University of North Dakota president Robert Kelley has requested an amendment to the 2007 settlement agreement with the NCAA regarding the school's Fighting Sioux nickname in an effort to give the university until 2015 to resolve physical issues with Ralph Engelstad Arena. In its current state, the arena is ineligible to host NCAA-sanctioned post-season events.
Kelley made his request Thursday, two days after a bill mandating that UND retain the nickname received favorable committee action in the North Dakota Legislature. The bill would instruct the state's attorney general to sue the NCAA a second time if the association tried to penalize UND for retaining the Sioux name and symbols.
According to the Grand Forks Herald, the settlement agreement specifies some American Indian-themed features at the privately owned arena could remain because they have "historical significance" or would be prohibitively expensive to change. But without tribal authorization for UND to retain the imagery, other features would have to be removed for the venue to become a potential NCAA tournament host site.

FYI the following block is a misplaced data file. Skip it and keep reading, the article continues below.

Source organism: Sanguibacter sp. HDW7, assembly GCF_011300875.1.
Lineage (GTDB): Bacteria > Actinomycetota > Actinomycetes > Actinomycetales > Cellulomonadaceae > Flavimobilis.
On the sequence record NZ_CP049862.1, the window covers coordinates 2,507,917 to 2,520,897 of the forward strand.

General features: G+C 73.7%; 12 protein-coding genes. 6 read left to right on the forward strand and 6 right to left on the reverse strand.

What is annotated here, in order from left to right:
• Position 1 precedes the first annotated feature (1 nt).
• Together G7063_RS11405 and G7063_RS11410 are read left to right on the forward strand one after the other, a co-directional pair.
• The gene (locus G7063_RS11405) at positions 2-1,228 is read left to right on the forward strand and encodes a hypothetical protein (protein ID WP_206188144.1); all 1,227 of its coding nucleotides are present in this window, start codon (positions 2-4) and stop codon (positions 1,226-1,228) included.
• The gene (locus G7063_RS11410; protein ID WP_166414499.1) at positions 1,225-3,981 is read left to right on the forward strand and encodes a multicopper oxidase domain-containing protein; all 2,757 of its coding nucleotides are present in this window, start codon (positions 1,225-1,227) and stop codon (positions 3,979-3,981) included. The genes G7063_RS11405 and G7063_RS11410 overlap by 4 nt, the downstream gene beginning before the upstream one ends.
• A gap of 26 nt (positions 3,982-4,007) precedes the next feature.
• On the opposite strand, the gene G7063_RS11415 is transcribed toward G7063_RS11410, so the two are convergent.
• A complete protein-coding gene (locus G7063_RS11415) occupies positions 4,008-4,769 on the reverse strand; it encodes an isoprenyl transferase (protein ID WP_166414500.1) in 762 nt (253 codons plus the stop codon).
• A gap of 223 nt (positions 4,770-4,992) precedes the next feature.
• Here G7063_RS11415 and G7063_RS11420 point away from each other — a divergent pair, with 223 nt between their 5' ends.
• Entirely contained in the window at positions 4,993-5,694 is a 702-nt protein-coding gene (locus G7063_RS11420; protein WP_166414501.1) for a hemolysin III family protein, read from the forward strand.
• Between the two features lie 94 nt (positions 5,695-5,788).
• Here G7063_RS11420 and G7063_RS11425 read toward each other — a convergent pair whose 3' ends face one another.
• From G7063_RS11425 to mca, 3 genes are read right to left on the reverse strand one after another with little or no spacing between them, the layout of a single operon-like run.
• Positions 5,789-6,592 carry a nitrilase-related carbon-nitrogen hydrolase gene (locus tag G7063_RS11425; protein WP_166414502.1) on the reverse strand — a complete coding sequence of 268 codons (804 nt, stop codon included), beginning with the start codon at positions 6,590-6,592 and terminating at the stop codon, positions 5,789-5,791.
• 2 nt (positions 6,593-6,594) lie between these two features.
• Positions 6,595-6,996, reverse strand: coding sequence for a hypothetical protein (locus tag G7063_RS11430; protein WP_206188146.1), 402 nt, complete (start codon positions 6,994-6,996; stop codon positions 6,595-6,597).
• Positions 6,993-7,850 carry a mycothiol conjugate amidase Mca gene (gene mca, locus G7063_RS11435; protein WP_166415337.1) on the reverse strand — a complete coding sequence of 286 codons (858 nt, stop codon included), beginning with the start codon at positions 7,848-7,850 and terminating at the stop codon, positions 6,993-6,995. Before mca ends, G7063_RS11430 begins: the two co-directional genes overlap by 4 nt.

Kelley indicated Friday that his request was receiving the NCAA's consideration. He said the additional time could help reduce costs associated with the alterations and also give the university time to deal with uncertainty caused by the Legislature's recent actions - ones Kelley says threaten to damage the university.
Members of the president's transition cabinet met Friday and discussed a yet-unassembled task group that will be charged with finding suitable replacements for "Sioux" and "Fighting Sioux." Some members, including American Indian representatives, argued that UND needs to move faster on this front to end the distraction and divisiveness the debate has created.
An interlocking "N" and "D" logo is scheduled to replace the long-used - and, in alumni circles, revered - Indian-head imagery to identify university athletic teams after Aug. 15.